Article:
More than 2 months have elapsed since the UK’s Brexit vote, and there is still much uncertainty as to what this will mean for freedom of movement and the rights of EU and UK citizens after Britain does leave the EU. The mantra of the post-Brexit UK government has been ‘Brexit means Brexit’, but there has been no indication yet as to what the impact will exactly be on citizens.
Potential deals for the UK on EU migration range from ‘hard’ to ‘soft’ options – from work permits to the status quo – while the UK’s new Prime Minister, Theresa May, has even suggested that the rights of EU citizens in the UK could be dependent on the rights of UK citizens in the EU, only adding to the uncertainty.
With 3.3 million EU citizens living in the UK and over a million UK citizens living elsewhere in the EU, their post-Brexit rights and any future controls on EU migration will be key issues in the UK’s negotiations with the EU.
Statistics from the “Your Europe Advice” service, which ECAS runs for the European Commission and through which more than 22,000 citizens across the EU receive legal advice on their free movement rights, indicate that this is a growing concern. Enquiries concerning residency in the UK, made between 1 June and 31 July, are up 51% compared to the same period last year. For entry into the UK, the increase is 25%. Overall, from May to July this year, the number of cases concerning the UK has risen 5 percentage points, from 15.5% of total cases to 20.6%, showing that Brexit is a cause of concern for EU and UK citizens.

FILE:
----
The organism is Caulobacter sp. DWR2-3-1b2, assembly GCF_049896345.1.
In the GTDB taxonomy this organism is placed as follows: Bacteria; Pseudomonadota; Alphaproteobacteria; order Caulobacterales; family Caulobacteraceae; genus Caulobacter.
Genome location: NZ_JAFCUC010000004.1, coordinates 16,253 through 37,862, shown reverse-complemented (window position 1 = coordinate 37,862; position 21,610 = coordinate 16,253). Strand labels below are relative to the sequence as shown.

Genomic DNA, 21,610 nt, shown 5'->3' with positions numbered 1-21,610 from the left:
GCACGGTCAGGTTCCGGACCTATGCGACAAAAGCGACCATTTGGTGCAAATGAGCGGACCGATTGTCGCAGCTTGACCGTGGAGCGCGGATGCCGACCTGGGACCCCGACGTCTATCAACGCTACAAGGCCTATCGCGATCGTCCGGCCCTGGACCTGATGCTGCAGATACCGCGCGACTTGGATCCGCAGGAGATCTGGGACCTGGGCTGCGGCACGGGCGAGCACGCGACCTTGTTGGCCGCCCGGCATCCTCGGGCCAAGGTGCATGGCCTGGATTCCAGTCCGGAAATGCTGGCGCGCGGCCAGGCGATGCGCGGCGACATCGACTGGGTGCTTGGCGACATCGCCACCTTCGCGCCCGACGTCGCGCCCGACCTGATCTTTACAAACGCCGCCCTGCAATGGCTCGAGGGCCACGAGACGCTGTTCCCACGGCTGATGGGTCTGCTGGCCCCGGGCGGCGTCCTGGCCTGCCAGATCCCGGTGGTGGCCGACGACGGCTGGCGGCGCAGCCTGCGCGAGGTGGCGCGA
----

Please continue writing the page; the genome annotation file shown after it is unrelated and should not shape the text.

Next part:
The UK government appears to recognise this, and is trialling a fast-track system for an expected surge in permanent residency applications from EU nationals. Whilst this is an encouraging development, once the UK finally triggers Article 50 and negotiations begin, it is paramount that the residency rights of UK and EU citizens are protected and not used as a bargaining chip in negotiations.
As Article 50 is unlikely to be triggered until next year at the earliest, it is vital that decision-makers do as much as possible to depoliticise this issue and dispel any uncertainty ahead of the start of the negotiations. By clarifying the implications of Brexit for people’s rights under different scenarios, decision-makers can go a long way towards easing people’s anxieties.
The right to free movement is the most praised benefit of the European project by EU citizens, as confirmed by the last Spring Eurobarometer survey, which showed strong support for this right in both the UK and overall in the EU, with support at 63% and 79% respectively. It is in everyone’s interest, therefore, to preserve freedom of movement, insofar as this is possible, and minimise any restrictions that might be placed on this right.
The consequences of Brexit are as yet unknown, but politicians on all sides can work together to demystify these issues and put citizens’ rights on a firm footing.